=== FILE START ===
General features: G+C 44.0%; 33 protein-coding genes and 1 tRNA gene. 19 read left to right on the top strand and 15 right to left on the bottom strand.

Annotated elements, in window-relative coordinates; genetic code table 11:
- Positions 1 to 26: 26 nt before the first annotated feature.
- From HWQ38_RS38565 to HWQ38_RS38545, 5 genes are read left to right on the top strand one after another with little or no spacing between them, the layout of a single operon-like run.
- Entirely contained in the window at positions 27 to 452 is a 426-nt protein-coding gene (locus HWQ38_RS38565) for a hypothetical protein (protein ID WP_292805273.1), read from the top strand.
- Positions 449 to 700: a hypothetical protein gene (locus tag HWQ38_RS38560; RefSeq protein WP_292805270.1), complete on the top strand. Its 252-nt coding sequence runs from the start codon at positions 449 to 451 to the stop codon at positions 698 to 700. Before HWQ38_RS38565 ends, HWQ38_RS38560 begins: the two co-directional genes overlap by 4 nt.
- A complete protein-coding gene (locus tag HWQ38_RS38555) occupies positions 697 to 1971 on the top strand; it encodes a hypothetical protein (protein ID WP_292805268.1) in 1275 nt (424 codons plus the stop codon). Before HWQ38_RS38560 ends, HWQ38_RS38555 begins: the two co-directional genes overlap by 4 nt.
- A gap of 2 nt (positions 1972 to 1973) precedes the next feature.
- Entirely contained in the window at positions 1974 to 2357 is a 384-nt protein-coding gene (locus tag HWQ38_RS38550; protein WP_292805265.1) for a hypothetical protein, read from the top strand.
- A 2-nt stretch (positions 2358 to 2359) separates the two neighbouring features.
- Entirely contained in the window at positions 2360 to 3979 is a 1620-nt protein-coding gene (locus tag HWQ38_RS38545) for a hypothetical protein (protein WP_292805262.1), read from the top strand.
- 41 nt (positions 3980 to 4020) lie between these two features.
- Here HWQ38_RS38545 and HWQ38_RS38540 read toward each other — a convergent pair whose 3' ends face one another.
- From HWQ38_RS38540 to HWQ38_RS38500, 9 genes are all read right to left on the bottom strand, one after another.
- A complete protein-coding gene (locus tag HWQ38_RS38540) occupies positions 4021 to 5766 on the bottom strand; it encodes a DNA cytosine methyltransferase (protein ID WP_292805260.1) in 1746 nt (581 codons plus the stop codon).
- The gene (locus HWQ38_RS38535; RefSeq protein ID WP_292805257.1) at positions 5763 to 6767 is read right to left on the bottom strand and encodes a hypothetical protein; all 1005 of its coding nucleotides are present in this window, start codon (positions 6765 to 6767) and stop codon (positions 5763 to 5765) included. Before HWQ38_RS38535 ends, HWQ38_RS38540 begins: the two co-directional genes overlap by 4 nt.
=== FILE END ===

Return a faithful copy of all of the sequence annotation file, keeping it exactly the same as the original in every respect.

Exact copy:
General features: G+C 44.0%; 33 protein-coding genes and 1 tRNA gene. 19 read left to right on the top strand and 15 right to left on the bottom strand.

Annotated elements, in window-relative coordinates; genetic code table 11:
- Positions 1 to 26: 26 nt before the first annotated feature.
- From HWQ38_RS38565 to HWQ38_RS38545, 5 genes are read left to right on the top strand one after another with little or no spacing between them, the layout of a single operon-like run.
- Entirely contained in the window at positions 27 to 452 is a 426-nt protein-coding gene (locus HWQ38_RS38565) for a hypothetical protein (protein ID WP_292805273.1), read from the top strand.
- Positions 449 to 700: a hypothetical protein gene (locus tag HWQ38_RS38560; RefSeq protein WP_292805270.1), complete on the top strand. Its 252-nt coding sequence runs from the start codon at positions 449 to 451 to the stop codon at positions 698 to 700. Before HWQ38_RS38565 ends, HWQ38_RS38560 begins: the two co-directional genes overlap by 4 nt.
- A complete protein-coding gene (locus tag HWQ38_RS38555) occupies positions 697 to 1971 on the top strand; it encodes a hypothetical protein (protein ID WP_292805268.1) in 1275 nt (424 codons plus the stop codon). Before HWQ38_RS38560 ends, HWQ38_RS38555 begins: the two co-directional genes overlap by 4 nt.
- A gap of 2 nt (positions 1972 to 1973) precedes the next feature.
- Entirely contained in the window at positions 1974 to 2357 is a 384-nt protein-coding gene (locus tag HWQ38_RS38550; protein WP_292805265.1) for a hypothetical protein, read from the top strand.
- A 2-nt stretch (positions 2358 to 2359) separates the two neighbouring features.
- Entirely contained in the window at positions 2360 to 3979 is a 1620-nt protein-coding gene (locus tag HWQ38_RS38545) for a hypothetical protein (protein WP_292805262.1), read from the top strand.
- 41 nt (positions 3980 to 4020) lie between these two features.
- Here HWQ38_RS38545 and HWQ38_RS38540 read toward each other — a convergent pair whose 3' ends face one another.
- From HWQ38_RS38540 to HWQ38_RS38500, 9 genes are all read right to left on the bottom strand, one after another.
- A complete protein-coding gene (locus tag HWQ38_RS38540) occupies positions 4021 to 5766 on the bottom strand; it encodes a DNA cytosine methyltransferase (protein ID WP_292805260.1) in 1746 nt (581 codons plus the stop codon).
- The gene (locus HWQ38_RS38535; RefSeq protein ID WP_292805257.1) at positions 5763 to 6767 is read right to left on the bottom strand and encodes a hypothetical protein; all 1005 of its coding nucleotides are present in this window, start codon (positions 6765 to 6767) and stop codon (positions 5763 to 5765) included. Before HWQ38_RS38535 ends, HWQ38_RS38540 begins: the two co-directional genes overlap by 4 nt.